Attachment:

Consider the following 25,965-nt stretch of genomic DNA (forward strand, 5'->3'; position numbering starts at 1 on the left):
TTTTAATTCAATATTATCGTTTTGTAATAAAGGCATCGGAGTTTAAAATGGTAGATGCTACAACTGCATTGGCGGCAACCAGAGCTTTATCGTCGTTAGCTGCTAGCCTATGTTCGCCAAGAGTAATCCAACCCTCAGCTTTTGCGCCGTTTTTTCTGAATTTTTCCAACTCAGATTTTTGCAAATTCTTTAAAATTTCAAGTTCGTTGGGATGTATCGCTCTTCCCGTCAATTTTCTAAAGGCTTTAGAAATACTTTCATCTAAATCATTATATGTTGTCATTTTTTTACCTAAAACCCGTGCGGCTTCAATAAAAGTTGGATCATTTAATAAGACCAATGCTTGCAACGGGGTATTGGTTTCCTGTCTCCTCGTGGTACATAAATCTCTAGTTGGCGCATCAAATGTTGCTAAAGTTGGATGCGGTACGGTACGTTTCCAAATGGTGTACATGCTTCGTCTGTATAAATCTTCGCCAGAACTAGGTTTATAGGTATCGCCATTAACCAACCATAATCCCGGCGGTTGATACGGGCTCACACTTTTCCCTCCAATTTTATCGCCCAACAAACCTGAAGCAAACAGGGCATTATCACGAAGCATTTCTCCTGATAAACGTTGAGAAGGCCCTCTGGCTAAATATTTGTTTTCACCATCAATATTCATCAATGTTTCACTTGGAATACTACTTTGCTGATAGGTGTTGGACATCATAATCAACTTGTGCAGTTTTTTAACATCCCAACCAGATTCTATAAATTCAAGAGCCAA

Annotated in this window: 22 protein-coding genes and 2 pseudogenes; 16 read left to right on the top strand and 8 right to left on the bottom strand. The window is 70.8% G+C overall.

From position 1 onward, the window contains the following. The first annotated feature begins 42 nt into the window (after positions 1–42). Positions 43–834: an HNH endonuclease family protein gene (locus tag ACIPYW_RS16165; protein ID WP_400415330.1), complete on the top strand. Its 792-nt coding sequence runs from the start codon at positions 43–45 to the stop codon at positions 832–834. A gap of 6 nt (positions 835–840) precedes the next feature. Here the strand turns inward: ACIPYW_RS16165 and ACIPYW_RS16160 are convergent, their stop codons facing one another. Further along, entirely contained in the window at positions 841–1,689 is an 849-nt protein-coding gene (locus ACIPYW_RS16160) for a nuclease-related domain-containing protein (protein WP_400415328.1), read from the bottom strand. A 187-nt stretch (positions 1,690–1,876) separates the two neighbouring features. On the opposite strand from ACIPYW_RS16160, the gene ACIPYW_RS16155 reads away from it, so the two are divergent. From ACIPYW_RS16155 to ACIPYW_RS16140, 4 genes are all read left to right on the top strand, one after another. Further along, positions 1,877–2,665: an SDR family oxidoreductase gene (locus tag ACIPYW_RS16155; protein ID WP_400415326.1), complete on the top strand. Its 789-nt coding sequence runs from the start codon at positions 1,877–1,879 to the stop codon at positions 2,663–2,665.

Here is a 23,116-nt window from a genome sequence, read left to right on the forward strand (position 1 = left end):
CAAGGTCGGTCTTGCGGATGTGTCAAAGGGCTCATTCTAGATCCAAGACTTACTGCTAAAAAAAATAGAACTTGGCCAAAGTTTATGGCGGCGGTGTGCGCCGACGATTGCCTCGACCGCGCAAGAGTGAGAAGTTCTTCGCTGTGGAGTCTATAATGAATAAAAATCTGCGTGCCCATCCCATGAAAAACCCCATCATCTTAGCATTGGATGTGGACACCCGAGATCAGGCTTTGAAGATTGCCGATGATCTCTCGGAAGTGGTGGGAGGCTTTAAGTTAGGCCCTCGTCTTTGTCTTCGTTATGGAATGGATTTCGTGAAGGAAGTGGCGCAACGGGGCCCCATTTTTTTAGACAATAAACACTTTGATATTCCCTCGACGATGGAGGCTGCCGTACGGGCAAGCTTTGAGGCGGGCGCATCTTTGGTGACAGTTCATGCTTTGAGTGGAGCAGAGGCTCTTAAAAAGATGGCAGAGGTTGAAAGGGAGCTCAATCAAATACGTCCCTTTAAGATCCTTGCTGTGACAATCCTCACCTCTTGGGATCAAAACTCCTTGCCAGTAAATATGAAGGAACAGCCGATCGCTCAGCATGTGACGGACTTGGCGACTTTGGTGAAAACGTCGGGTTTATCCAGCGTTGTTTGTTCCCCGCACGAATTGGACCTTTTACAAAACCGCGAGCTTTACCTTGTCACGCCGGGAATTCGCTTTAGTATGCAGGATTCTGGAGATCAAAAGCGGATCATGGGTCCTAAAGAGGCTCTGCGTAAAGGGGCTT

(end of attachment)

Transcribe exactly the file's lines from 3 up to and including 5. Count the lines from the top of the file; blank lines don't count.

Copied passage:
Annotated in this window: 22 protein-coding genes and 2 pseudogenes; 16 read left to right on the top strand and 8 right to left on the bottom strand. The window is 70.8% G+C overall.

From position 1 onward, the window contains the following. The first annotated feature begins 42 nt into the window (after positions 1–42). Positions 43–834: an HNH endonuclease family protein gene (locus tag ACIPYW_RS16165; protein ID WP_400415330.1), complete on the top strand. Its 792-nt coding sequence runs from the start codon at positions 43–45 to the stop codon at positions 832–834. A gap of 6 nt (positions 835–840) precedes the next feature. Here the strand turns inward: ACIPYW_RS16165 and ACIPYW_RS16160 are convergent, their stop codons facing one another. Further along, entirely contained in the window at positions 841–1,689 is an 849-nt protein-coding gene (locus ACIPYW_RS16160) for a nuclease-related domain-containing protein (protein WP_400415328.1), read from the bottom strand. A 187-nt stretch (positions 1,690–1,876) separates the two neighbouring features. On the opposite strand from ACIPYW_RS16160, the gene ACIPYW_RS16155 reads away from it, so the two are divergent. From ACIPYW_RS16155 to ACIPYW_RS16140, 4 genes are all read left to right on the top strand, one after another. Further along, positions 1,877–2,665: an SDR family oxidoreductase gene (locus tag ACIPYW_RS16155; protein ID WP_400415326.1), complete on the top strand. Its 789-nt coding sequence runs from the start codon at positions 1,877–1,879 to the stop codon at positions 2,663–2,665.

Here is a 23,116-nt window from a genome sequence, read left to right on the forward strand (position 1 = left end):